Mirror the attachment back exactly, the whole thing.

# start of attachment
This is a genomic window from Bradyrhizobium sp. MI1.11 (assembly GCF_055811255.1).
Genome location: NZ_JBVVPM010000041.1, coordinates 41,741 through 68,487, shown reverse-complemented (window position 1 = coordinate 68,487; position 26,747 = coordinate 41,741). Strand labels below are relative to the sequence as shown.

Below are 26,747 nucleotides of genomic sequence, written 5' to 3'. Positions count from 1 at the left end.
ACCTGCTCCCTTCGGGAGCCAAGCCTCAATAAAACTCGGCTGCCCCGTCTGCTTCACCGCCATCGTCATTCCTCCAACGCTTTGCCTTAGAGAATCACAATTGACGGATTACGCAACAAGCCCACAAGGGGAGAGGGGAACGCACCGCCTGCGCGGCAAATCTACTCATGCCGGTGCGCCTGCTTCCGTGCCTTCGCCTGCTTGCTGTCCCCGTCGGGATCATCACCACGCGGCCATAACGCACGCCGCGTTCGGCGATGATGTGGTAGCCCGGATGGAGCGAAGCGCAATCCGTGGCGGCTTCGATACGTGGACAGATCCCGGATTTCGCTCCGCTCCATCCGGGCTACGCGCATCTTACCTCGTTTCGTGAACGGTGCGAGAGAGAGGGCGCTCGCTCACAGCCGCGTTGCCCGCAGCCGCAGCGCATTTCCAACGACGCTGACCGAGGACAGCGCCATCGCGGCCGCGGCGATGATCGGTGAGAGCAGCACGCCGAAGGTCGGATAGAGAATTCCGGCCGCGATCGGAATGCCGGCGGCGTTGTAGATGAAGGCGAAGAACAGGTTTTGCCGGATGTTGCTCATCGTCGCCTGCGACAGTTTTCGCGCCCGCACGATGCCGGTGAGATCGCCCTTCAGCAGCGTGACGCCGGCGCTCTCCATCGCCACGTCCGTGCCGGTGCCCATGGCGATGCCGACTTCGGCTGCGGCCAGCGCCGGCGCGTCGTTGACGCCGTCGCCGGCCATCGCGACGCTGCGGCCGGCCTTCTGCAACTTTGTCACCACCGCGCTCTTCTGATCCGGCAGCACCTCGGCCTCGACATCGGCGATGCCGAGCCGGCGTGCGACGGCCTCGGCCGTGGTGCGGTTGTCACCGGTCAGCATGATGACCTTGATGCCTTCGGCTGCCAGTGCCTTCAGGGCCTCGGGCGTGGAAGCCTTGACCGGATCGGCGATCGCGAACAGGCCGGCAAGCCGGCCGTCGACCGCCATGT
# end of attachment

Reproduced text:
This is a genomic window from Bradyrhizobium sp. MI1.11 (assembly GCF_055811255.1).
Genome location: NZ_JBVVPM010000041.1, coordinates 41,741 through 68,487, shown reverse-complemented (window position 1 = coordinate 68,487; position 26,747 = coordinate 41,741). Strand labels below are relative to the sequence as shown.

Below are 26,747 nucleotides of genomic sequence, written 5' to 3'. Positions count from 1 at the left end.
ACCTGCTCCCTTCGGGAGCCAAGCCTCAATAAAACTCGGCTGCCCCGTCTGCTTCACCGCCATCGTCATTCCTCCAACGCTTTGCCTTAGAGAATCACAATTGACGGATTACGCAACAAGCCCACAAGGGGAGAGGGGAACGCACCGCCTGCGCGGCAAATCTACTCATGCCGGTGCGCCTGCTTCCGTGCCTTCGCCTGCTTGCTGTCCCCGTCGGGATCATCACCACGCGGCCATAACGCACGCCGCGTTCGGCGATGATGTGGTAGCCCGGATGGAGCGAAGCGCAATCCGTGGCGGCTTCGATACGTGGACAGATCCCGGATTTCGCTCCGCTCCATCCGGGCTACGCGCATCTTACCTCGTTTCGTGAACGGTGCGAGAGAGAGGGCGCTCGCTCACAGCCGCGTTGCCCGCAGCCGCAGCGCATTTCCAACGACGCTGACCGAGGACAGCGCCATCGCGGCCGCGGCGATGATCGGTGAGAGCAGCACGCCGAAGGTCGGATAGAGAATTCCGGCCGCGATCGGAATGCCGGCGGCGTTGTAGATGAAGGCGAAGAACAGGTTTTGCCGGATGTTGCTCATCGTCGCCTGCGACAGTTTTCGCGCCCGCACGATGCCGGTGAGATCGCCCTTCAGCAGCGTGACGCCGGCGCTCTCCATCGCCACGTCCGTGCCGGTGCCCATGGCGATGCCGACTTCGGCTGCGGCCAGCGCCGGCGCGTCGTTGACGCCGTCGCCGGCCATCGCGACGCTGCGGCCGGCCTTCTGCAACTTTGTCACCACCGCGCTCTTCTGATCCGGCAGCACCTCGGCCTCGACATCGGCGATGCCGAGCCGGCGTGCGACGGCCTCGGCCGTGGTGCGGTTGTCACCGGTCAGCATGATGACCTTGATGCCTTCGGCTGCCAGTGCCTTCAGGGCCTCGGGCGTGGAAGCCTTGACCGGATCGGCGATCGCGAACAGGCCGGCAAGCCGGCCGTCGACCGCCATGT